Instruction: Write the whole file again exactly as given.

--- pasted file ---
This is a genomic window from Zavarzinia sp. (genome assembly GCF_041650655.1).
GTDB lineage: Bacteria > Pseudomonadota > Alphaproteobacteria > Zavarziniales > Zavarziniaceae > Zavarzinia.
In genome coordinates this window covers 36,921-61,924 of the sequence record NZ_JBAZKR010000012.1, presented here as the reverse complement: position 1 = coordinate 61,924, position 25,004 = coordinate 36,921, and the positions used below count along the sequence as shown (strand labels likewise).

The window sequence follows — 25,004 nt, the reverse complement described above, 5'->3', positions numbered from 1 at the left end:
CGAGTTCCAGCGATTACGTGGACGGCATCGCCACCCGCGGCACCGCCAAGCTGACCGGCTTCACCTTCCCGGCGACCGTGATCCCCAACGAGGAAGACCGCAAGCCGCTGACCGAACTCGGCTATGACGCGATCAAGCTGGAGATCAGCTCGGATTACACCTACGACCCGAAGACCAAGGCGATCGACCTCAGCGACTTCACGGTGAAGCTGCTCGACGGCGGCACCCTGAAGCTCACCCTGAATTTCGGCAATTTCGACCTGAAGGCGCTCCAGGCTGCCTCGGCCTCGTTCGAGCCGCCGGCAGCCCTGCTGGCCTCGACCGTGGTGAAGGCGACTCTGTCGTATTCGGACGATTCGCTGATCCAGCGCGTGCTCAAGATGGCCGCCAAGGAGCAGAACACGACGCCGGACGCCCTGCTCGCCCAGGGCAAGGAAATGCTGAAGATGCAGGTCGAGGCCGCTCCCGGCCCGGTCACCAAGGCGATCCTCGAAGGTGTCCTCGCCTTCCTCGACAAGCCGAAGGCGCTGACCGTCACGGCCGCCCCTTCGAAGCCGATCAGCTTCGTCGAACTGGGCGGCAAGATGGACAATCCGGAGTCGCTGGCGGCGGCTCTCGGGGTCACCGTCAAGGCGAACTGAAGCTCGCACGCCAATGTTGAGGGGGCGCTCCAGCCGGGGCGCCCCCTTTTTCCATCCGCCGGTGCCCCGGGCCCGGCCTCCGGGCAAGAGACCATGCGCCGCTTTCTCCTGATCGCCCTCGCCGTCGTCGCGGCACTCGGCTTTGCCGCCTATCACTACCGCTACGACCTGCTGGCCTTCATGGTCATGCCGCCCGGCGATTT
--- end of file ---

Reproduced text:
This is a genomic window from Zavarzinia sp. (genome assembly GCF_041650655.1).
GTDB lineage: Bacteria > Pseudomonadota > Alphaproteobacteria > Zavarziniales > Zavarziniaceae > Zavarzinia.
In genome coordinates this window covers 36,921-61,924 of the sequence record NZ_JBAZKR010000012.1, presented here as the reverse complement: position 1 = coordinate 61,924, position 25,004 = coordinate 36,921, and the positions used below count along the sequence as shown (strand labels likewise).

The window sequence follows — 25,004 nt, the reverse complement described above, 5'->3', positions numbered from 1 at the left end:
CGAGTTCCAGCGATTACGTGGACGGCATCGCCACCCGCGGCACCGCCAAGCTGACCGGCTTCACCTTCCCGGCGACCGTGATCCCCAACGAGGAAGACCGCAAGCCGCTGACCGAACTCGGCTATGACGCGATCAAGCTGGAGATCAGCTCGGATTACACCTACGACCCGAAGACCAAGGCGATCGACCTCAGCGACTTCACGGTGAAGCTGCTCGACGGCGGCACCCTGAAGCTCACCCTGAATTTCGGCAATTTCGACCTGAAGGCGCTCCAGGCTGCCTCGGCCTCGTTCGAGCCGCCGGCAGCCCTGCTGGCCTCGACCGTGGTGAAGGCGACTCTGTCGTATTCGGACGATTCGCTGATCCAGCGCGTGCTCAAGATGGCCGCCAAGGAGCAGAACACGACGCCGGACGCCCTGCTCGCCCAGGGCAAGGAAATGCTGAAGATGCAGGTCGAGGCCGCTCCCGGCCCGGTCACCAAGGCGATCCTCGAAGGTGTCCTCGCCTTCCTCGACAAGCCGAAGGCGCTGACCGTCACGGCCGCCCCTTCGAAGCCGATCAGCTTCGTCGAACTGGGCGGCAAGATGGACAATCCGGAGTCGCTGGCGGCGGCTCTCGGGGTCACCGTCAAGGCGAACTGAAGCTCGCACGCCAATGTTGAGGGGGCGCTCCAGCCGGGGCGCCCCCTTTTTCCATCCGCCGGTGCCCCGGGCCCGGCCTCCGGGCAAGAGACCATGCGCCGCTTTCTCCTGATCGCCCTCGCCGTCGTCGCGGCACTCGGCTTTGCCGCCTATCACTACCGCTACGACCTGCTGGCCTTCATGGTCATGCCGCCCGGCGATTT